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some sort of creatures, but has also left out others as much inseparable, it judges this to be a perfect complete idea of a sort of things which really it is not; v. g. having joined the ideas of substance, yellow, malleable, most heavy, and fusible, it takes that complex idea to be the complete idea of gold, when yet its peculiar fixedness and solubility in aqua regia are as inseparable from those other ideas or qualities of that body, as they are from one another.
§. 21. Fourthly, the mistake is yet greater, when I judge, that this complex judged to re. idea contains in it the real essence of any present the body existing, when at least it contains but real essence. some few of those properties which Aow from its real essence and constitution. I say, only some few of those properties; for those properties consisting mostly in the active and passive powers it has, in reference to other things, all that are vulgarly known of any one body, of which the complex idea of that kind of things is usually made, are but a very few, in comparison of what a man, that has several ways tried and examined it, knows of that one sort of things: and all that the most expert man knows are but a few, in coin-' parison of what are really in that body, and depend on its internal or essential constitution. The essence of a triangle lies in a very little compass, consists in a very few ideas : three lines including a space make up that essence: but the properties that flow from this essence are more than can be easily known or enumerated. So I imagine it is in substances, their real essences lie in a little compass, though the properties fowing from that internal constitution are endless.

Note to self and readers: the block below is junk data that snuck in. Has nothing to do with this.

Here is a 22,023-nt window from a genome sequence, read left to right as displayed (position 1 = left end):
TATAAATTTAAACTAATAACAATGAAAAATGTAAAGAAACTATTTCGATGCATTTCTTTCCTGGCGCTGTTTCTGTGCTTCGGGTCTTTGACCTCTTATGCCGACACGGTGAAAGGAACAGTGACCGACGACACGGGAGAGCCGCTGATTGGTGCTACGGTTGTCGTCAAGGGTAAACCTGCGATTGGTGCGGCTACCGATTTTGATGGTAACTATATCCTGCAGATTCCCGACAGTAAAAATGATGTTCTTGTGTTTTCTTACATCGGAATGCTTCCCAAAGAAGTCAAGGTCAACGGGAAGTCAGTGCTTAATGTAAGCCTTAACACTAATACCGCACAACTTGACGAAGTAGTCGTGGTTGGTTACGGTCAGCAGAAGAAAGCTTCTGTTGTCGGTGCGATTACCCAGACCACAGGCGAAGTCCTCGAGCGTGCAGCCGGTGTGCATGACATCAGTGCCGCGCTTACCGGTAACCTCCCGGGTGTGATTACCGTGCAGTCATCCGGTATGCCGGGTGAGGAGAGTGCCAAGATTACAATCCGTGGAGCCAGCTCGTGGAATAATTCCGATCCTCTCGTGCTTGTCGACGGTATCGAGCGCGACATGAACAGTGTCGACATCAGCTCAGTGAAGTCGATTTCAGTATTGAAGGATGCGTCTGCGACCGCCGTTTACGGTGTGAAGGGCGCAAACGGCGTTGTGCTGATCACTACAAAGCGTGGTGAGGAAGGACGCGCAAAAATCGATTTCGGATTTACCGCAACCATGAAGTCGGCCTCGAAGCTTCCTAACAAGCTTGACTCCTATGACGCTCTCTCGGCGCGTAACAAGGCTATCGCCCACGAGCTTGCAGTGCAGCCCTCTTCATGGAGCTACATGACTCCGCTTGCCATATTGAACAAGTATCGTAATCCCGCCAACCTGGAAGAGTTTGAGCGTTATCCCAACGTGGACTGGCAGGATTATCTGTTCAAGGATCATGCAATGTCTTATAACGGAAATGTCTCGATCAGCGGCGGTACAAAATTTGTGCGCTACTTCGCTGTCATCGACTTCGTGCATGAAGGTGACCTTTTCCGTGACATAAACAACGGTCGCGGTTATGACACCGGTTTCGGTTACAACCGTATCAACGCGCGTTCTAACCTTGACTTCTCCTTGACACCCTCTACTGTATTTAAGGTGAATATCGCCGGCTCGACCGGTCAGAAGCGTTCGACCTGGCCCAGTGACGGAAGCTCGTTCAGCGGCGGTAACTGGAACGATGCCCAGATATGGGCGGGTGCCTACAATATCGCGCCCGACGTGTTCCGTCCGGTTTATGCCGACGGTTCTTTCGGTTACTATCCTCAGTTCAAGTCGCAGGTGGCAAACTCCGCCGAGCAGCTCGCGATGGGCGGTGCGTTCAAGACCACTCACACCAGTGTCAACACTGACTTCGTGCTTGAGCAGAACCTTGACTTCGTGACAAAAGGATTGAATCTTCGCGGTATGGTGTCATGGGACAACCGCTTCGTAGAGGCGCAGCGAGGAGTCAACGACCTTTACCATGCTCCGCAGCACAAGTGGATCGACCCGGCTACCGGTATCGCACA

$. 25. To conclude, a man having no Ideas notion of anything without him, but by false, the idea he has of it in his mind (which idea he has a power to call by what name he pleases) he may indeed make an idea neither answering the reason of things, nor agreeing to the idea commonly signified by other people's words; but cannot inake a wrong or false idea of a thing, which is no otherwise known to him but by the idea he has of it: v. g. when VOL. I.